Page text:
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Inclusion - Who Benefits?

The following is a list of simple changes you can make to your teaching and learning that can have a great effect on your students' learning experience.

The following are case studies of students who may have particular difficulties with traditional lecture- based teaching
Action Who Benefits?

Timely provision of an annotated reading lists.

Reading list benefits - more information

Anyone wishing to engage in focused, efficient reading.
Student who works part-time of necessity.
Student with family commitments that limit reading time.
Student with a specific learning difficulty who finds reading time consuming and tiring.
Student who is a non-native English speaker.
Student with a chronic illness leading to fatigue / pain; or concentration difficulties due to medication.

Distribute lecture handouts in advance of lectures.

Handouts benefits - more information

All students who wish to prepare for a lecture in advance.
All students who find lectures become exercises in speed writing rather an active cognitive engagements.
Mature Student with lower stamina who finds it difficult to write continuously for an hour and could use a handout.
Student who finds it hard to follow the structure of the lecture aurally and can gain structure from the handout.
International Student who finds it difficult to write and listen simultaneously in a second language.
Student who sometimes miss classes for medical reasons.

Distribute timetables in plenty of time before the beginning of term.

Timetable benefits - more information

Any students organising activities around classes.
Student who needs to arrange child minding while in class.
Student from disadvantaged socio-economic background needing to arrange part-time work during term time.
Student with mobility difficulties who must ensure all classes are accessible and can be reached in the time allowed between lectures.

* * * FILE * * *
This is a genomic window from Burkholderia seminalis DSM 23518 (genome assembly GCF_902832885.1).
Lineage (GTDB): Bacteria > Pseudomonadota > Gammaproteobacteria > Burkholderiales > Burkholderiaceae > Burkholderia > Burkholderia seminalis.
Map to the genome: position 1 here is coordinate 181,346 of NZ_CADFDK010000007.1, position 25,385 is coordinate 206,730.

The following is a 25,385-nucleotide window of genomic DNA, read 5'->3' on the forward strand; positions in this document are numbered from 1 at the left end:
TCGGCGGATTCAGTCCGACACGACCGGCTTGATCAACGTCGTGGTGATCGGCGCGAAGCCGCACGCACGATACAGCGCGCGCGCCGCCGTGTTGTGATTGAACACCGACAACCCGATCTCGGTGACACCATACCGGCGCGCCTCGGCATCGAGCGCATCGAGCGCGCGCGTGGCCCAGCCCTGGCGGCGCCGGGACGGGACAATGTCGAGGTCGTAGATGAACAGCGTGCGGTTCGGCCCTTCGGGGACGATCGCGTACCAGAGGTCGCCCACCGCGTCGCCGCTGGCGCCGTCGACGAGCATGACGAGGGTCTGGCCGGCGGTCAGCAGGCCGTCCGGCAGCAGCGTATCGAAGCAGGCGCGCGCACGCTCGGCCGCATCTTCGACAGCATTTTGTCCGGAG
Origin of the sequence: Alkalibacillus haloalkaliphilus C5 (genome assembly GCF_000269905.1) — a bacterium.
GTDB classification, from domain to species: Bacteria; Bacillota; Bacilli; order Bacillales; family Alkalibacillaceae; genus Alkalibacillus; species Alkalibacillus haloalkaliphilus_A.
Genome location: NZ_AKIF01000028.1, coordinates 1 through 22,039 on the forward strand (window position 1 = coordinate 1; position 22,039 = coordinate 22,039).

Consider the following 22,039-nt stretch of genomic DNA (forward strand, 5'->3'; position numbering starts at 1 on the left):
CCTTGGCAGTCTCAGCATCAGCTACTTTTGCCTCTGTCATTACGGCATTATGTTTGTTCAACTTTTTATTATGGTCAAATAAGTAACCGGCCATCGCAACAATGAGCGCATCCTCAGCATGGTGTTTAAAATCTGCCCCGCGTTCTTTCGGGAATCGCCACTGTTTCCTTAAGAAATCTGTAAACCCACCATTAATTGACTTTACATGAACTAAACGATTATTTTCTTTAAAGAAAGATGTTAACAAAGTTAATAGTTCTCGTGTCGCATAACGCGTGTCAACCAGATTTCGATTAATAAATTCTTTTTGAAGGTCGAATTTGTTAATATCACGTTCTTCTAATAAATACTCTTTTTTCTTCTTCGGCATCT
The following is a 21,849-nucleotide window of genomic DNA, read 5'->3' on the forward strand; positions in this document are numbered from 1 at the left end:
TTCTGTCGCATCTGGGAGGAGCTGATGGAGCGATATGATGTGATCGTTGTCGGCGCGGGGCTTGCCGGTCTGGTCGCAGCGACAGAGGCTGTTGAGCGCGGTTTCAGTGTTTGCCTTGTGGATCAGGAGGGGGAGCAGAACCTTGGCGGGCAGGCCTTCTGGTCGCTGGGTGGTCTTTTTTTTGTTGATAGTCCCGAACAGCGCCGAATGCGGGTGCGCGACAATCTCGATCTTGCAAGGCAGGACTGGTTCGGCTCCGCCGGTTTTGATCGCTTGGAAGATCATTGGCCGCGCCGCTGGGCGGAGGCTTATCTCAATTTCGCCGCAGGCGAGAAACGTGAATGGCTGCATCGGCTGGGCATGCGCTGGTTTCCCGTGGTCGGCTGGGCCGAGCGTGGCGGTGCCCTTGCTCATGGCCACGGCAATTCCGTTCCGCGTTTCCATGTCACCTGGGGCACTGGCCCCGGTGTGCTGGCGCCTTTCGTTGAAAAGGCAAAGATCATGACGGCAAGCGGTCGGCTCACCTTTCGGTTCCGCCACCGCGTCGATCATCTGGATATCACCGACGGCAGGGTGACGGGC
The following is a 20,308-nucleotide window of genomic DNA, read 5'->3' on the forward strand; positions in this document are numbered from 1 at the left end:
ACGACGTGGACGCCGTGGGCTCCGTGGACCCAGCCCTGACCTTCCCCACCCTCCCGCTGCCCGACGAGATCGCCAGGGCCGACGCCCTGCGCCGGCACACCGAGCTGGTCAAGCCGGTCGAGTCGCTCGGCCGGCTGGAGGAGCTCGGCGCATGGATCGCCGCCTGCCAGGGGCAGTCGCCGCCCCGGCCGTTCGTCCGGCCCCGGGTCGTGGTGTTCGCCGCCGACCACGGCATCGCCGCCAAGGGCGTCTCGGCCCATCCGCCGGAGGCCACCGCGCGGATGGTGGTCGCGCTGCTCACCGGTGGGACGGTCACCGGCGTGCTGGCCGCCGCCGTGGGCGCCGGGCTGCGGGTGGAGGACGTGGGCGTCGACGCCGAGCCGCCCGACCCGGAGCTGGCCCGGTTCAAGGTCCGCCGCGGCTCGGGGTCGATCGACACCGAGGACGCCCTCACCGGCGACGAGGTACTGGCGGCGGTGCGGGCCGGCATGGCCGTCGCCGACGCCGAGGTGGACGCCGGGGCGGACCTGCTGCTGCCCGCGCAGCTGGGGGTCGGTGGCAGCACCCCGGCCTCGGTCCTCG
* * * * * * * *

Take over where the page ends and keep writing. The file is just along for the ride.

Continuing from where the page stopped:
Offer a range of assessment methods including alternatives to exams.

Assessment choice benefits - more information

Any student who for any reason underperforms in certain assessment situations.
Older student with lower stamina who finds it difficult to write continuously for three hours or who's short term memory is not as strong as younger students.
Dyslexic student who finds structuring essays in limited time difficult.
International Student who finds completing essays in a second language under time constraints difficult.
Student with a physical impairment who finds it difficult to write continuously for three hours or who writes at a slower pace than her peers.

Offer a range of teaching methods including alternatives to lectures.

Flexible teaching benefits - more information

All students who learn better via methods other than traditional chalk and talk.
Student who sometimes must miss lectures due to significant outside responsibilities (e.g. sick child).
Student who finds it difficult to concentrate in lectures due to difficulties at home.
Student with a specific learning difficulty who finds it difficult to ascertain the main points and arguments in a lecture.
Student with ADHD who has difficulty note taking due to difficulties with concentration and short-term memory.
Students who miss many vital points when sitting in lectures in a non-native language.

 


Last updated 22 September 2016 by Trinity Inclusive Curriculum (Email).